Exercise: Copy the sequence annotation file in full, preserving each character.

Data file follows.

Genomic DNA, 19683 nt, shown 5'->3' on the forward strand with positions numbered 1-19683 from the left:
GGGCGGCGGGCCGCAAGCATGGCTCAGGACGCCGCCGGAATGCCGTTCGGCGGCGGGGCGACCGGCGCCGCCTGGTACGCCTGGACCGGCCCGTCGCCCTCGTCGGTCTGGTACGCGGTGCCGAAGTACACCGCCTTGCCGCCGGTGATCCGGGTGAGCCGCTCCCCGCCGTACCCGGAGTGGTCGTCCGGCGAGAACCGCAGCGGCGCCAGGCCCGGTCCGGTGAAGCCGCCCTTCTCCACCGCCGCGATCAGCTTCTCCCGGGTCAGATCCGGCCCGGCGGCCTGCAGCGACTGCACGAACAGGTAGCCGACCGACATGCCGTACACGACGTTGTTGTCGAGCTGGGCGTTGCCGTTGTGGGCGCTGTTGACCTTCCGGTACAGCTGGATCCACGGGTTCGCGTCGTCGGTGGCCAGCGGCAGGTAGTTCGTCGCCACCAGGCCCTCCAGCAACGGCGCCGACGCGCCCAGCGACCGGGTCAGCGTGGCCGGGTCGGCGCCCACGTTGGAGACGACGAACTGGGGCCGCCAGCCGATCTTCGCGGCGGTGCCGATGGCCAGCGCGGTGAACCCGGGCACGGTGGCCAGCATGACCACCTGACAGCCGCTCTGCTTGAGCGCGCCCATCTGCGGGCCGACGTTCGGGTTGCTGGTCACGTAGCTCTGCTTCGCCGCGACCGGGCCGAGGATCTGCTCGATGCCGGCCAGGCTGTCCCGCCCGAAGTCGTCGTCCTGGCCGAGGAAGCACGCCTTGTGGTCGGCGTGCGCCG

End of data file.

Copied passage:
Genomic DNA, 19683 nt, shown 5'->3' on the forward strand with positions numbered 1-19683 from the left:
GGGCGGCGGGCCGCAAGCATGGCTCAGGACGCCGCCGGAATGCCGTTCGGCGGCGGGGCGACCGGCGCCGCCTGGTACGCCTGGACCGGCCCGTCGCCCTCGTCGGTCTGGTACGCGGTGCCGAAGTACACCGCCTTGCCGCCGGTGATCCGGGTGAGCCGCTCCCCGCCGTACCCGGAGTGGTCGTCCGGCGAGAACCGCAGCGGCGCCAGGCCCGGTCCGGTGAAGCCGCCCTTCTCCACCGCCGCGATCAGCTTCTCCCGGGTCAGATCCGGCCCGGCGGCCTGCAGCGACTGCACGAACAGGTAGCCGACCGACATGCCGTACACGACGTTGTTGTCGAGCTGGGCGTTGCCGTTGTGGGCGCTGTTGACCTTCCGGTACAGCTGGATCCACGGGTTCGCGTCGTCGGTGGCCAGCGGCAGGTAGTTCGTCGCCACCAGGCCCTCCAGCAACGGCGCCGACGCGCCCAGCGACCGGGTCAGCGTGGCCGGGTCGGCGCCCACGTTGGAGACGACGAACTGGGGCCGCCAGCCGATCTTCGCGGCGGTGCCGATGGCCAGCGCGGTGAACCCGGGCACGGTGGCCAGCATGACCACCTGACAGCCGCTCTGCTTGAGCGCGCCCATCTGCGGGCCGACGTTCGGGTTGCTGGTCACGTAGCTCTGCTTCGCCGCGACCGGGCCGAGGATCTGCTCGATGCCGGCCAGGCTGTCCCGCCCGAAGTCGTCGTCCTGGCCGAGGAAGCACGCCTTGTGGTCGGCGTGCGCCG